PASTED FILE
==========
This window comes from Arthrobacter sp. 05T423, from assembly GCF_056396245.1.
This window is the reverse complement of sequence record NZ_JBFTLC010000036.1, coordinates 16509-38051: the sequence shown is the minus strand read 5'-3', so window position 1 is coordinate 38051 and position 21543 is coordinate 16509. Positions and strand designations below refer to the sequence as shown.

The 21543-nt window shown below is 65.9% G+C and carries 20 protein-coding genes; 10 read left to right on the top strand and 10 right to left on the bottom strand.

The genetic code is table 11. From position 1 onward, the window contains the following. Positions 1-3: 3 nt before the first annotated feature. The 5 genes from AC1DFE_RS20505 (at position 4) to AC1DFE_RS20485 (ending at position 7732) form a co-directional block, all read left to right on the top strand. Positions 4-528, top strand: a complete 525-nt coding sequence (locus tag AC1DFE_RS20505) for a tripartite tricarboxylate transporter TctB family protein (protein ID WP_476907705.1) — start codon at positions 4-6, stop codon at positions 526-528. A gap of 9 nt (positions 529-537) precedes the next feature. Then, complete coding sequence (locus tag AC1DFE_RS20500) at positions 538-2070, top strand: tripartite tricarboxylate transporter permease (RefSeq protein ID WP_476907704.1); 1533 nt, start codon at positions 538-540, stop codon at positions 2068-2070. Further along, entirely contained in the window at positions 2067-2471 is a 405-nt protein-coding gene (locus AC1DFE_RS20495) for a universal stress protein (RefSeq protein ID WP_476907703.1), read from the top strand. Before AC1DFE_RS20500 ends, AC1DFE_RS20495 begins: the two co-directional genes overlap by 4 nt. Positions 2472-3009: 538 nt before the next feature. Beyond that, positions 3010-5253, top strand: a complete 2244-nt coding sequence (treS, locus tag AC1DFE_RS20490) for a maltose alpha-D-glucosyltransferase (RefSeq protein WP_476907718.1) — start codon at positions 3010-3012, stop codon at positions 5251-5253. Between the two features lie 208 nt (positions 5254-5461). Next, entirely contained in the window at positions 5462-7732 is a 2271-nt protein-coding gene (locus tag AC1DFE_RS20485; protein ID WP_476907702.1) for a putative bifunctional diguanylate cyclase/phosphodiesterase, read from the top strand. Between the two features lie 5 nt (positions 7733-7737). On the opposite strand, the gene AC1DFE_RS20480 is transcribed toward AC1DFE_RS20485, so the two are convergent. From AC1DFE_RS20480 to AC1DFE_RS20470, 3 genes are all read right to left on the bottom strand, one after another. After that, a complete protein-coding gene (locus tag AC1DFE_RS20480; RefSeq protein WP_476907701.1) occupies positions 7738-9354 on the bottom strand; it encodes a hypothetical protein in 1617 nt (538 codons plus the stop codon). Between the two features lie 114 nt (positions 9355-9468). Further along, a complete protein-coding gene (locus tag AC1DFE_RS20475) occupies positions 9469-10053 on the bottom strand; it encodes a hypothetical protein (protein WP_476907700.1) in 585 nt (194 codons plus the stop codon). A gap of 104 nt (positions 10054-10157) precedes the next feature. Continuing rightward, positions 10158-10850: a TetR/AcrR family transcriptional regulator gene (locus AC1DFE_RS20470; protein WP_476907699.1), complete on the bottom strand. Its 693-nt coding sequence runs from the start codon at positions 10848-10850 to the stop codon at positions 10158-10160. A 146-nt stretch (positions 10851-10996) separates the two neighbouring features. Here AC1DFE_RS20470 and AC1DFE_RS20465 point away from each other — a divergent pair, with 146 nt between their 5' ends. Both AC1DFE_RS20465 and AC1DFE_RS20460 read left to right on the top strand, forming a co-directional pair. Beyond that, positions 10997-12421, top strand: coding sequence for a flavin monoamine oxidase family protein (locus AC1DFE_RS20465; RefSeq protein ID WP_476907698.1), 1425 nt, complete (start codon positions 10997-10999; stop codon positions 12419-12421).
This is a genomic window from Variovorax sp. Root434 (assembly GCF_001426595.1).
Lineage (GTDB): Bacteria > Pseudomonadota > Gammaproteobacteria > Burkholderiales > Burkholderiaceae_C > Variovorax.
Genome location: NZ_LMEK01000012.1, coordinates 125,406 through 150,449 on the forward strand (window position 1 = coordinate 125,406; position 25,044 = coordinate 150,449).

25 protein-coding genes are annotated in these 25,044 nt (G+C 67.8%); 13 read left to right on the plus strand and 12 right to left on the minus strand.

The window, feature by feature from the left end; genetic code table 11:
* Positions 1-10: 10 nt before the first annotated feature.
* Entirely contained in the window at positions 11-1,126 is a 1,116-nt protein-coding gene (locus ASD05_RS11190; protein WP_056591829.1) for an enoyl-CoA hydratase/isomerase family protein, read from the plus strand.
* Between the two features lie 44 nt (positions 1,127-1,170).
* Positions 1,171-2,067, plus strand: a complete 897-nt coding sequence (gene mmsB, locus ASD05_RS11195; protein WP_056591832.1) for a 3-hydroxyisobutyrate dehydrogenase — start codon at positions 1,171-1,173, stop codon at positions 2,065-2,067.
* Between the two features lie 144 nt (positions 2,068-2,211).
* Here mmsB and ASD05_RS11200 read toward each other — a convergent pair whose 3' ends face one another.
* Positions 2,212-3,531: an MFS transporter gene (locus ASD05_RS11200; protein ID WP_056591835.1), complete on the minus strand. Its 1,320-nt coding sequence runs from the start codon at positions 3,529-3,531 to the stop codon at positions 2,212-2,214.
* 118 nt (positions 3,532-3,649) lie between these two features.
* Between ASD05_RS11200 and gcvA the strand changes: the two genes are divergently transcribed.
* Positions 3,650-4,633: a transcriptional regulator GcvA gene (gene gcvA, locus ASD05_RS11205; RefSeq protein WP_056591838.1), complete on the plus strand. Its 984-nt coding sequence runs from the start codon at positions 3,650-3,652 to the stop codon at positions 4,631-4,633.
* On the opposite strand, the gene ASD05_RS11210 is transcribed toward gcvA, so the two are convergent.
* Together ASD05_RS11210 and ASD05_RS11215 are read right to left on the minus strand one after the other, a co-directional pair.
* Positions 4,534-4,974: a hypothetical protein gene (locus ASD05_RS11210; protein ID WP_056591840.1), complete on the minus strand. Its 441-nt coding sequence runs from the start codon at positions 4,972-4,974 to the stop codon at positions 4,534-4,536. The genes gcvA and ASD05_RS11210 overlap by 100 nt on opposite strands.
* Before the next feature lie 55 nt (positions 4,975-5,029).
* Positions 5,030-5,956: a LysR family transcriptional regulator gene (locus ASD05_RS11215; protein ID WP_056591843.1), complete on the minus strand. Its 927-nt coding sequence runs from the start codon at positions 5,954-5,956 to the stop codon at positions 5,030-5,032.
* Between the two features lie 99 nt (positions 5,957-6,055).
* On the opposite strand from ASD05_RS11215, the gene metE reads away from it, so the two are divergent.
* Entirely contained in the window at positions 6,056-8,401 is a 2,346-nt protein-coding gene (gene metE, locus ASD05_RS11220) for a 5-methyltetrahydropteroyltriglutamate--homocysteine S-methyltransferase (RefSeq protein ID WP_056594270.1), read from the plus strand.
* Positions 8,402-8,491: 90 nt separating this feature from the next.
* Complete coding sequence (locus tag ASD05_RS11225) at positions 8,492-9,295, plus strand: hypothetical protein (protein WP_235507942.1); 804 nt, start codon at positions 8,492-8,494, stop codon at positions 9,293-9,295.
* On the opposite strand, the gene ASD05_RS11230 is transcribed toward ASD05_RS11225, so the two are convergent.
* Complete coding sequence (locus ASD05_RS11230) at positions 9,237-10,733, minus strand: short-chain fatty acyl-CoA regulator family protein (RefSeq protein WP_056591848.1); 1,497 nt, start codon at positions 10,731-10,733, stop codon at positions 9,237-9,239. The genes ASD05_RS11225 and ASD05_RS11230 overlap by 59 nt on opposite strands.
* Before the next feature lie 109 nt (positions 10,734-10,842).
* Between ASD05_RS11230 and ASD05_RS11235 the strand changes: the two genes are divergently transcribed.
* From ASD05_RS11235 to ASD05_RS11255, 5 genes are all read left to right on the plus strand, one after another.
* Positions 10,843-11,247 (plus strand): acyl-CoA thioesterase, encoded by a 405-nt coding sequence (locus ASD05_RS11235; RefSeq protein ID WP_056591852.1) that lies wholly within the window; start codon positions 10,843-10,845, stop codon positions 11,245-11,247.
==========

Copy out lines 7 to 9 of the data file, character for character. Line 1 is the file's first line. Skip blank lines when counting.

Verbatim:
Genome location: NZ_LMEK01000012.1, coordinates 125,406 through 150,449 on the forward strand (window position 1 = coordinate 125,406; position 25,044 = coordinate 150,449).

25 protein-coding genes are annotated in these 25,044 nt (G+C 67.8%); 13 read left to right on the plus strand and 12 right to left on the minus strand.

The window, feature by feature from the left end; genetic code table 11: